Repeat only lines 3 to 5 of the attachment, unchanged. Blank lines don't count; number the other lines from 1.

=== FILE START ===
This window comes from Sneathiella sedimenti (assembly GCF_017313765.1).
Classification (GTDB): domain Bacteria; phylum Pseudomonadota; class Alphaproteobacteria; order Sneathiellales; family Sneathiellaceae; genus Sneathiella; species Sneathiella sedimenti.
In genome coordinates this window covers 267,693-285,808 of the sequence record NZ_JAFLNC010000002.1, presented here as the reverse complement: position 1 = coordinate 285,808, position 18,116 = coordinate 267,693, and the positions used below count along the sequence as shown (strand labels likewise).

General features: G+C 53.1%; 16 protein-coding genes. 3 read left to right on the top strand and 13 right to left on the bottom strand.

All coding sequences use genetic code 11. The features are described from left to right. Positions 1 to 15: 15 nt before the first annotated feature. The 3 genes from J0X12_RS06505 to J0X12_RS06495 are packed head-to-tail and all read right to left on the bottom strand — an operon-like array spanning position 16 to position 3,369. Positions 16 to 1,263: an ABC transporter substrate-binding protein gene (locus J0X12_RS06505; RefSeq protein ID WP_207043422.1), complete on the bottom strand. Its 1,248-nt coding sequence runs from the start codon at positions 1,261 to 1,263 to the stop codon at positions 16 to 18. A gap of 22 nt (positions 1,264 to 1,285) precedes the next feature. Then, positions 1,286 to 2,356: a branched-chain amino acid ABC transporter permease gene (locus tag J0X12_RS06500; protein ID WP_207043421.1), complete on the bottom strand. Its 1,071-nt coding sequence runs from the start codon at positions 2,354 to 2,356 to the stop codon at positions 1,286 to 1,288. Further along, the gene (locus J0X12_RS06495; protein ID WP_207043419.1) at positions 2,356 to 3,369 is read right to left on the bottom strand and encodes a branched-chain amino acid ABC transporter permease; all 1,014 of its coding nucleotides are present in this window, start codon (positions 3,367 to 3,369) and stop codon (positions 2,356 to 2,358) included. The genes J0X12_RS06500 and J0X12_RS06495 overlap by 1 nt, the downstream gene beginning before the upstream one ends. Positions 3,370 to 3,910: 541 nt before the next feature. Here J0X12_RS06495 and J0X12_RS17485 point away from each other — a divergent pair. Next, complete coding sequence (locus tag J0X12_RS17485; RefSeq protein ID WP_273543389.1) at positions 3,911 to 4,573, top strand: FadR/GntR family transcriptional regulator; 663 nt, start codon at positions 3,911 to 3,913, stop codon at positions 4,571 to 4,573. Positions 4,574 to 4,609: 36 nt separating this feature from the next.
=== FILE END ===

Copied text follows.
In genome coordinates this window covers 267,693-285,808 of the sequence record NZ_JAFLNC010000002.1, presented here as the reverse complement: position 1 = coordinate 285,808, position 18,116 = coordinate 267,693, and the positions used below count along the sequence as shown (strand labels likewise).

General features: G+C 53.1%; 16 protein-coding genes. 3 read left to right on the top strand and 13 right to left on the bottom strand.

All coding sequences use genetic code 11. The features are described from left to right. Positions 1 to 15: 15 nt before the first annotated feature. The 3 genes from J0X12_RS06505 to J0X12_RS06495 are packed head-to-tail and all read right to left on the bottom strand — an operon-like array spanning position 16 to position 3,369. Positions 16 to 1,263: an ABC transporter substrate-binding protein gene (locus J0X12_RS06505; RefSeq protein ID WP_207043422.1), complete on the bottom strand. Its 1,248-nt coding sequence runs from the start codon at positions 1,261 to 1,263 to the stop codon at positions 16 to 18. A gap of 22 nt (positions 1,264 to 1,285) precedes the next feature. Then, positions 1,286 to 2,356: a branched-chain amino acid ABC transporter permease gene (locus tag J0X12_RS06500; protein ID WP_207043421.1), complete on the bottom strand. Its 1,071-nt coding sequence runs from the start codon at positions 2,354 to 2,356 to the stop codon at positions 1,286 to 1,288. Further along, the gene (locus J0X12_RS06495; protein ID WP_207043419.1) at positions 2,356 to 3,369 is read right to left on the bottom strand and encodes a branched-chain amino acid ABC transporter permease; all 1,014 of its coding nucleotides are present in this window, start codon (positions 3,367 to 3,369) and stop codon (positions 2,356 to 2,358) included. The genes J0X12_RS06500 and J0X12_RS06495 overlap by 1 nt, the downstream gene beginning before the upstream one ends. Positions 3,370 to 3,910: 541 nt before the next feature. Here J0X12_RS06495 and J0X12_RS17485 point away from each other — a divergent pair. Next, complete coding sequence (locus tag J0X12_RS17485; RefSeq protein ID WP_273543389.1) at positions 3,911 to 4,573, top strand: FadR/GntR family transcriptional regulator; 663 nt, start codon at positions 3,911 to 3,913, stop codon at positions 4,571 to 4,573. Positions 4,574 to 4,609: 36 nt separating this feature from the next.